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Post-traumatic stress disorder is an condition that you might get after a serious and frightening experience, including:
The condition makes you re-live the event, which causes distress and difficulty in your day-to-day life. Your symptoms may become worse if you see, hear or smell something that reminds you of the trauma. Some people refer to this as a "flashback".
Some of the symptoms are:
Symptoms can appear hours, days or even months after a traumatic event. For a lot of people, these symptoms become less severe as they come to terms with what has happened. When these symptoms do not go away, there is a possibility you might have PTSD.
If you experience a traumatic event, it is important to get support as soon as you can. Your doctor might not think you need treatment straight away. If you have mild symptoms and you see your doctor within 4 weeks of the trauma, they may ask you to wait a month to see how things go. This is called ‘watch and wait’.
PTSD usually develops in the first six months after trauma. In some people, symptoms may take years to develop. This is called ’delayed-onset PTSD’. This makes up less than 1 in 5 cases. There is no difference in the symptoms of PTSD and delayed-onset PTSD.
Complex PTSD is not the same as PTSD, and the treatment options are different.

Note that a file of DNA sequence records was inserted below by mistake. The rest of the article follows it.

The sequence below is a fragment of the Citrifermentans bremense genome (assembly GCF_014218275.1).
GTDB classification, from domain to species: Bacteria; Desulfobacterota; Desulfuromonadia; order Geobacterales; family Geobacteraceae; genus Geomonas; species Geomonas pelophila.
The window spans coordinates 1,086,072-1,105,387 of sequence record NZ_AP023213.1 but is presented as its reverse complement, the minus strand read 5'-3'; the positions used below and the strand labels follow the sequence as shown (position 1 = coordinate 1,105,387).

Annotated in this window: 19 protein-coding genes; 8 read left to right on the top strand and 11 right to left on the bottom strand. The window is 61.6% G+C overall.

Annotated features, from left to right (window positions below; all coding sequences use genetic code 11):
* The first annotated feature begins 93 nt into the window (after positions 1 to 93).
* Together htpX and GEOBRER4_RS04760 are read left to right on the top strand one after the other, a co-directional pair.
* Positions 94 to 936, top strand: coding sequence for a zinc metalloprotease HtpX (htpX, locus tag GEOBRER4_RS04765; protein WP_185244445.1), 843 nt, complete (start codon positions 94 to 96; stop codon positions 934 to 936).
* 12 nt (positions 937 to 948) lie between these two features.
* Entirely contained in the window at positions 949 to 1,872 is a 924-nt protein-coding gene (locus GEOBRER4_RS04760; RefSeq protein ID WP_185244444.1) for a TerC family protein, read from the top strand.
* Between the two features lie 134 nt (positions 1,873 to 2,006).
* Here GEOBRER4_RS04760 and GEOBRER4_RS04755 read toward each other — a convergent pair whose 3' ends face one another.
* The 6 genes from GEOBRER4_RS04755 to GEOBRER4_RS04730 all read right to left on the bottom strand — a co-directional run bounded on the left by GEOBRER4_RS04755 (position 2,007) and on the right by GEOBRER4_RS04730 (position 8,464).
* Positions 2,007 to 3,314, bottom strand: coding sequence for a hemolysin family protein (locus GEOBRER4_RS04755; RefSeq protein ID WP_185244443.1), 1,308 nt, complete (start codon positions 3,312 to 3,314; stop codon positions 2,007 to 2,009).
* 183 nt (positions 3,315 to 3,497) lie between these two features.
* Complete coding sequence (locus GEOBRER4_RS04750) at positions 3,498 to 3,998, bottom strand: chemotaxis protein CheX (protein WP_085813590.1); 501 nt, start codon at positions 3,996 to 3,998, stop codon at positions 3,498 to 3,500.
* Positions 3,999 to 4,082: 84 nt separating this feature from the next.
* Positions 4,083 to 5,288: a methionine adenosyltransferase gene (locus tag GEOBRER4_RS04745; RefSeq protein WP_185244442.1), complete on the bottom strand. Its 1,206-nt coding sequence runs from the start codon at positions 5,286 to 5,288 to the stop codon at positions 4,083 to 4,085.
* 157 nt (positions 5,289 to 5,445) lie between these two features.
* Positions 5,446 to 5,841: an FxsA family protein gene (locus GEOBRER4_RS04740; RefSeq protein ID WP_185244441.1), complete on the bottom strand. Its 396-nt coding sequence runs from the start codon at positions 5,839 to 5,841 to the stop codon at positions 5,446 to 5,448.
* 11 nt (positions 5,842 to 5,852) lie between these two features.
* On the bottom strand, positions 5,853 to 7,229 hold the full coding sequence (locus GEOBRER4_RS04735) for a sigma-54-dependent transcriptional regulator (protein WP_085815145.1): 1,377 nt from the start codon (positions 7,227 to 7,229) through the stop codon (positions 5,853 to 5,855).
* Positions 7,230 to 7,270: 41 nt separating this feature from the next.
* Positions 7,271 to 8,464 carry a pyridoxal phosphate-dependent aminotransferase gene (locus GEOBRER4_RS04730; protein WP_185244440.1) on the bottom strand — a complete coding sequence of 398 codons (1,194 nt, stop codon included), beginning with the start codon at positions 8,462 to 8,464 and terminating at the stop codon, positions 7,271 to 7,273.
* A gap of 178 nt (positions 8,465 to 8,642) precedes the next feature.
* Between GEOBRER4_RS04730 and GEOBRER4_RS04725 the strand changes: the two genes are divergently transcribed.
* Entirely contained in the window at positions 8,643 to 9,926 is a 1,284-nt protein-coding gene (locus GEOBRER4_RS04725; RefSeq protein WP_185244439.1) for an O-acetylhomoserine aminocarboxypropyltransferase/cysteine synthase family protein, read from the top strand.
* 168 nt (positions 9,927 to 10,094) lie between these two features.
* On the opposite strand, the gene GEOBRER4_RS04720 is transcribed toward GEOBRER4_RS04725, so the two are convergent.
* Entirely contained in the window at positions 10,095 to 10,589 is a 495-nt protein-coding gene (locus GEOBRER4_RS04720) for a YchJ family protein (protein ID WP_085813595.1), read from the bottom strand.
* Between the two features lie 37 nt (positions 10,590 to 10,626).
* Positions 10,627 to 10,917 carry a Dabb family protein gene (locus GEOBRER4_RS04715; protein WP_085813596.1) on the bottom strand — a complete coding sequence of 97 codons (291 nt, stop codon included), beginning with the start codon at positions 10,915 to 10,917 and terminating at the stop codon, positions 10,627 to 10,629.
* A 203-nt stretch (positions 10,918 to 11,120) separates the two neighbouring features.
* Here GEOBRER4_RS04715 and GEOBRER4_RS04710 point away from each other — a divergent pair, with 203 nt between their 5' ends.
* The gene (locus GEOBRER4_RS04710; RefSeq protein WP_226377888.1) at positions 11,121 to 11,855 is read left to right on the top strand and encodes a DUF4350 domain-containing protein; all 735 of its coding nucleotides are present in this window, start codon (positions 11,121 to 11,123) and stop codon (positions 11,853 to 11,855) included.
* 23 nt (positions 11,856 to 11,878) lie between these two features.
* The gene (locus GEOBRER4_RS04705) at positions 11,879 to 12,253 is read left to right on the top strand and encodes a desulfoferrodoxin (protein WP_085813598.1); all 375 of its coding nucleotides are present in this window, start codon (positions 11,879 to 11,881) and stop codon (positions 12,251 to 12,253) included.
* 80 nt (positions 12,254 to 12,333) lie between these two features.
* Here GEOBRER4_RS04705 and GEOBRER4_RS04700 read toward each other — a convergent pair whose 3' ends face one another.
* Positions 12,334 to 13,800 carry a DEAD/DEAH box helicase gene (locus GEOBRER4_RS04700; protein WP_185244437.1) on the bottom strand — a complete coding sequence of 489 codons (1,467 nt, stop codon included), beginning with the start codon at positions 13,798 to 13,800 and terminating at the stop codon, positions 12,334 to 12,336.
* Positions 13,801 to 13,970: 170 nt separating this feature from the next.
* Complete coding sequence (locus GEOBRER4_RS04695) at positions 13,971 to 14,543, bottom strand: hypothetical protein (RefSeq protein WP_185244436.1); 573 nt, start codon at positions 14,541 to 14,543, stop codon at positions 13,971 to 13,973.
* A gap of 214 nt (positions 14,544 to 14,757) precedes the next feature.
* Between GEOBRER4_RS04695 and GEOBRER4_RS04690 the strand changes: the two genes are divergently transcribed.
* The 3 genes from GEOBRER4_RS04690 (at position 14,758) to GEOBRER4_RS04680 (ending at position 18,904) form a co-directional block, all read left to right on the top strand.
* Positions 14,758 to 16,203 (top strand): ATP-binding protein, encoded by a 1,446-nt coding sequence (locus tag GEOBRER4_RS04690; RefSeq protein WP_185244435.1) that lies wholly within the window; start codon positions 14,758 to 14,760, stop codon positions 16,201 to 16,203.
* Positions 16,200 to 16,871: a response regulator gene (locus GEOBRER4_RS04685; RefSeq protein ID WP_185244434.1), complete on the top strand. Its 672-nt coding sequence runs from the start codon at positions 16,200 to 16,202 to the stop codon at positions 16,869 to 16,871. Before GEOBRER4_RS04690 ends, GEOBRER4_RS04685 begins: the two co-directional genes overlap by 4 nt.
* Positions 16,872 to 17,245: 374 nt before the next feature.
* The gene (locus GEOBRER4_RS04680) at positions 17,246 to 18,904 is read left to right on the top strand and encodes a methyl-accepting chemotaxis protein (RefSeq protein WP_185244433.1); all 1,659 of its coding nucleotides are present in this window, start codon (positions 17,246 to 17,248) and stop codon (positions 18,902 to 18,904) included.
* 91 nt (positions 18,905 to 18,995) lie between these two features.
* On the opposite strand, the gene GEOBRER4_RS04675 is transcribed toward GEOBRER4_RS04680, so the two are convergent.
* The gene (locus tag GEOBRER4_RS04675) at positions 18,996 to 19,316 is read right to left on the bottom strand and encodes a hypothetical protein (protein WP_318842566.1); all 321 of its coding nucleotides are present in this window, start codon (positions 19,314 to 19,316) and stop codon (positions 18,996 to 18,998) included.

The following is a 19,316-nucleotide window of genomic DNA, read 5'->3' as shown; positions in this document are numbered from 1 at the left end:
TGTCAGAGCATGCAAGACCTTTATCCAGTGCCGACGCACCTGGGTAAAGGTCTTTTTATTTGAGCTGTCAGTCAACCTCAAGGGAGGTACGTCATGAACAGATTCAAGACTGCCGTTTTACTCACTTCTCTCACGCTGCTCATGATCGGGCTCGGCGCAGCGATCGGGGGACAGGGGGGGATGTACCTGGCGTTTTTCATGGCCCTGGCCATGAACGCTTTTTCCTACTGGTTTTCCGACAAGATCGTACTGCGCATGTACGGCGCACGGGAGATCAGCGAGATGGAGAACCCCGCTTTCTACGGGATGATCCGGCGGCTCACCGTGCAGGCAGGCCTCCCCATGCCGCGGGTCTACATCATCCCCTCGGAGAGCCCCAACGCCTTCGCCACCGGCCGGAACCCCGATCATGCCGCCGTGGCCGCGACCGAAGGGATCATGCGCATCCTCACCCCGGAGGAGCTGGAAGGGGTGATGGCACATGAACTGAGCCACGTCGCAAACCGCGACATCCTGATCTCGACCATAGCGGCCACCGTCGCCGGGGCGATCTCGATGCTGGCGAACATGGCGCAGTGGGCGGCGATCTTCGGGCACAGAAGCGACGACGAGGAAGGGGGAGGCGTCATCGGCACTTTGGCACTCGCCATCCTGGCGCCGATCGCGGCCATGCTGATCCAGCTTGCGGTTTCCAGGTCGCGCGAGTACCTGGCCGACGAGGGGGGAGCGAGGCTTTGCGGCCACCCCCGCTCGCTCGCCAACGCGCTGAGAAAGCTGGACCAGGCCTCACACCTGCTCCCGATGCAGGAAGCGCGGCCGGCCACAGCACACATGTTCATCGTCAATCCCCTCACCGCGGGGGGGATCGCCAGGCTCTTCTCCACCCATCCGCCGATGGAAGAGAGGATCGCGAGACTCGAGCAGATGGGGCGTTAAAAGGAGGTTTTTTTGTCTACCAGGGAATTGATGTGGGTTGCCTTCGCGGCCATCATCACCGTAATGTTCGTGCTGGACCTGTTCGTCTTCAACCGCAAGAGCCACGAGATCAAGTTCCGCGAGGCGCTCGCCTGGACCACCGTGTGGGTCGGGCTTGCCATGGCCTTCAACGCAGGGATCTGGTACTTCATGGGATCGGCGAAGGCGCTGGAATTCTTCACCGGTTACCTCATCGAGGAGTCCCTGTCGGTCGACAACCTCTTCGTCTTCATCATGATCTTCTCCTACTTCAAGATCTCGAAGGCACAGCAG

Complex PTSD describes personality changes you experience after ongoing trauma, such as abuse. You may:
There may be some overlap between complex PTSD and borderline personality disorder (BPD).
People with complex PTSD may benefit from treatments that work for people with BPD.
PTSD is caused by traumatic experiences, like the following.
Not everyone who experiences these things develops PTSD. The risk of getting PTSD depends on how the experience affects you. PTSD is more likely if the traumatic event:
Alcohol and drug use
You might use drugs or alcohol to help you forget problems, or to help you to sleep. But drugs and alcohol are likely to make your symptoms worse in the long-term. Make sure you get help as soon as you can to stop things getting worse.
Depression, anxiety and suicidal thoughts
PTSD may lead to depression, which can cause suicidal thoughts. There is a risk of getting other anxiety disorders like panic disorder or generalised anxiety.
Physical health issues
PTSD can give you physical symptoms such as dizziness and blurry vision during times of stress. In the long-term, people with PTSD may get physical illnesses such as heart disease, high blood pressure and obesity.
There are several different treatment options that you may find helpful.
Trauma-focused cognitive behavioural therapy (CBT)
Cognitive behavioural therapy (CBT) helps you deal with your symptoms by making changes to how you think and act. The therapist may ask you to do activities or remember things that you find difficult to try to help you deal with your symptoms.
This helps you to develop skills such as
Eye movement desensitisation and reprocessing (EMDR)
EMDR helps the symptoms of PTSD. You will make eye movements while thinking about the traumatic event. Therapists think that this works by making your brain deal with painful memories in a different way.
Medication is not helpful for most people with PTSD. But your doctor might offer you medication if:
Read more about medication and therapy
If you are not happy with your treatment you can:
If you are a carer, friend or relative of someone living with PTSD, you can get support. You could get in touch with carer support groups, such our Carer and Family Support Service. If you need advice about benefits and welfare, you can also contact our Mental Health and Money Advice Service.
For further support